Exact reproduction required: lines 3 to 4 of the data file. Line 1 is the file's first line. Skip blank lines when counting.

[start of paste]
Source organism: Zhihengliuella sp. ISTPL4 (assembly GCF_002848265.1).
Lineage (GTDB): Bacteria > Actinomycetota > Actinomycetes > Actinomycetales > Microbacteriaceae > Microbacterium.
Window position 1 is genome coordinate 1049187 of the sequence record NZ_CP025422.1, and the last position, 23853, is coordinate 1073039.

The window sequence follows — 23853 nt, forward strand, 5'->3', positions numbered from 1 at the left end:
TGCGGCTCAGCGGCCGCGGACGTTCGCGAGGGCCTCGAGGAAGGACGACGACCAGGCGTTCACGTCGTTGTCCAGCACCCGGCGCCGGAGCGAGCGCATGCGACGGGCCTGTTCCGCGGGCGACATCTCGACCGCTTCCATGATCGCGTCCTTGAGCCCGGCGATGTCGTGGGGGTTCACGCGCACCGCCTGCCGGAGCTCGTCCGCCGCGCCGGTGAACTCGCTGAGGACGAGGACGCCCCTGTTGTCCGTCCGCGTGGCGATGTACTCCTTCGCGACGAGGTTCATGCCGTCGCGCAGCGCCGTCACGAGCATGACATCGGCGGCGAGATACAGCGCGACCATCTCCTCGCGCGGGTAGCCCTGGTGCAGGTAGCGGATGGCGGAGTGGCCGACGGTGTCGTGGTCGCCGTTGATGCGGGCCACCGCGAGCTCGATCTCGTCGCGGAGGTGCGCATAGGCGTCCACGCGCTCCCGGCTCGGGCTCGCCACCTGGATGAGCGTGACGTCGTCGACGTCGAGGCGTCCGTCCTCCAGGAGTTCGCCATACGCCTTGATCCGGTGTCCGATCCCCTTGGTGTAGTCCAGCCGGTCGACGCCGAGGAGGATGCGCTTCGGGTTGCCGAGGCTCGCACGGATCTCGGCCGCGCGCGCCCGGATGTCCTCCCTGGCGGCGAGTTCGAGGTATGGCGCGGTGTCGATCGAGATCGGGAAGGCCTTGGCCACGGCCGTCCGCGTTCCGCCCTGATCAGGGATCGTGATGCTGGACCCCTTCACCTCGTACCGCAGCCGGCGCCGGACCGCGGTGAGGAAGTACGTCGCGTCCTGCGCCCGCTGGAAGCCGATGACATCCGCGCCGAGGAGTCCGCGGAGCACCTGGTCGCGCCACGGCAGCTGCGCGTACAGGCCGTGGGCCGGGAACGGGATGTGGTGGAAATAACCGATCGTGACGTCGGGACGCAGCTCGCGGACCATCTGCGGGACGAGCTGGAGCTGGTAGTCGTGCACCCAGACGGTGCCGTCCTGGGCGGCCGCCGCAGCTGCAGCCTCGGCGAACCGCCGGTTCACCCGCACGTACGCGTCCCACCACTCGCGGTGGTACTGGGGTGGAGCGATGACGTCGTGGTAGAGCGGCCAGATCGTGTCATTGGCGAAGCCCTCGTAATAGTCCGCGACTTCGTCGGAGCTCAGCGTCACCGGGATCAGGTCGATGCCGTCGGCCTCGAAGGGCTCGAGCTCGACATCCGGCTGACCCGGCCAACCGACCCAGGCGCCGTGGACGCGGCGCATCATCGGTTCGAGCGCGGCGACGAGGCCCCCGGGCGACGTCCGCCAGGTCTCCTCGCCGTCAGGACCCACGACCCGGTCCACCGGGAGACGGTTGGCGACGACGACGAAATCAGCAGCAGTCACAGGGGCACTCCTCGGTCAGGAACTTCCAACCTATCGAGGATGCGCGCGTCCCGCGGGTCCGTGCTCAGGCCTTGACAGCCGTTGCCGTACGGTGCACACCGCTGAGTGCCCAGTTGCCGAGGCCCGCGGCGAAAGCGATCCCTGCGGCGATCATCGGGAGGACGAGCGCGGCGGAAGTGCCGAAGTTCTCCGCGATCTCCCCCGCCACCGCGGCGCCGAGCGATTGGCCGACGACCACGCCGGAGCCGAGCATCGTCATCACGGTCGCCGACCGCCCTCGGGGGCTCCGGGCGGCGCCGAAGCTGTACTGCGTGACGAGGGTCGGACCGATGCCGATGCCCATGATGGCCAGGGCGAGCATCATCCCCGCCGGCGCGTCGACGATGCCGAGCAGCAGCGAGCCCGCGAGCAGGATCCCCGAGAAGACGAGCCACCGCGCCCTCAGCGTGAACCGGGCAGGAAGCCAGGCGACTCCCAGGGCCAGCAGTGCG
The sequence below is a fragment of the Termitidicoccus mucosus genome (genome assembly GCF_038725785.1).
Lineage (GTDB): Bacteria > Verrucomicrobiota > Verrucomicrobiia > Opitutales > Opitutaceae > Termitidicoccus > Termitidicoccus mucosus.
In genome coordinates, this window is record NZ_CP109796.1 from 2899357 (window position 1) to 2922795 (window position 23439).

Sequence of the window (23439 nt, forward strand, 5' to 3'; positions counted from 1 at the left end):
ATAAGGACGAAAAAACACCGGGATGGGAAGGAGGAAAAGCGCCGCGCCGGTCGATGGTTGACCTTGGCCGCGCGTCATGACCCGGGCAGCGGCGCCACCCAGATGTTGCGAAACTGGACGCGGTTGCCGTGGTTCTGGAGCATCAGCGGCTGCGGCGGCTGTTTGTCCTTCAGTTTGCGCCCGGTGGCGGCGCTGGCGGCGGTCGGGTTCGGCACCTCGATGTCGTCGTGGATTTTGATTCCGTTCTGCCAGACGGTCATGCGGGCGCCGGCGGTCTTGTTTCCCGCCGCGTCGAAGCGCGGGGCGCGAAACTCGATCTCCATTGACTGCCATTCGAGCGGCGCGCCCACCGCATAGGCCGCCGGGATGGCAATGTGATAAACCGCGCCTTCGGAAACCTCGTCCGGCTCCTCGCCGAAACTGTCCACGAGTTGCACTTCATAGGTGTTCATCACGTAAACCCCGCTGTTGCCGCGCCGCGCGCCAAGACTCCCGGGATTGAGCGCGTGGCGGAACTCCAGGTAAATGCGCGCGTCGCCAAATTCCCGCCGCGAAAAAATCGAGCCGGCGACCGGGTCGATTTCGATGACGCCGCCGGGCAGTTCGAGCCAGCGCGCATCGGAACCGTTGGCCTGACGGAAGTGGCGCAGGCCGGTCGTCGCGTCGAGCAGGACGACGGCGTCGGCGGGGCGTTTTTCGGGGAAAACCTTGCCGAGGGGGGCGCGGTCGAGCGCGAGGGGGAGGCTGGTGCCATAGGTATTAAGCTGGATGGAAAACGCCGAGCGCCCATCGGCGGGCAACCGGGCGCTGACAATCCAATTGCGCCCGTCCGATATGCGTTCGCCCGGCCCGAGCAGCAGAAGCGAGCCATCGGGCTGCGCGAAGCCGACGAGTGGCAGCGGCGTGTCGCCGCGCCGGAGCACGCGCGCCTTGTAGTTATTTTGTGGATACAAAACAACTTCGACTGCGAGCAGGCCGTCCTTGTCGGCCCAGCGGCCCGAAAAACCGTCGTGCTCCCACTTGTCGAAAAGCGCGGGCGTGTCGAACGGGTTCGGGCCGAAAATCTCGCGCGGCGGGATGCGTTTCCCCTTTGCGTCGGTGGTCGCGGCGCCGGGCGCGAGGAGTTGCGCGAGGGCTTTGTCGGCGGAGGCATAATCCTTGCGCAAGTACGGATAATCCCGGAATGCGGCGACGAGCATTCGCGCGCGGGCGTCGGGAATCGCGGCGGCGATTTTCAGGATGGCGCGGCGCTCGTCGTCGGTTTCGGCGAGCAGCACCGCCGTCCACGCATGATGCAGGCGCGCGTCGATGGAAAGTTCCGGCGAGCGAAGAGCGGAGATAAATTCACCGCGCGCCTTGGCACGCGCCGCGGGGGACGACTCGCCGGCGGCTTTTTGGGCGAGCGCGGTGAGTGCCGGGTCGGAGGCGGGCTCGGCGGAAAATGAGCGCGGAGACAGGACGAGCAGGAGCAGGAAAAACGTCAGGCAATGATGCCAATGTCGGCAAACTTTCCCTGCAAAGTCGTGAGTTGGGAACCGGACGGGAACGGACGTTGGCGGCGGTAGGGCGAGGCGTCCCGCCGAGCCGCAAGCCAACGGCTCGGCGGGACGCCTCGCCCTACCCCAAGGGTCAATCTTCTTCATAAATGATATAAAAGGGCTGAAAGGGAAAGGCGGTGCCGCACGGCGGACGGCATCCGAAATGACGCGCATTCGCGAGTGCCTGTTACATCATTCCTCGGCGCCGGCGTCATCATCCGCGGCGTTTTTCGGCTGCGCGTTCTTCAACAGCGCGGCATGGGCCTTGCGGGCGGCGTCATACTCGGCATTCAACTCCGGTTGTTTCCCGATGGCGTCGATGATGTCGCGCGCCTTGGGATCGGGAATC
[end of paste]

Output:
Window position 1 is genome coordinate 1049187 of the sequence record NZ_CP025422.1, and the last position, 23853, is coordinate 1073039.

The window sequence follows — 23853 nt, forward strand, 5'->3', positions numbered from 1 at the left end: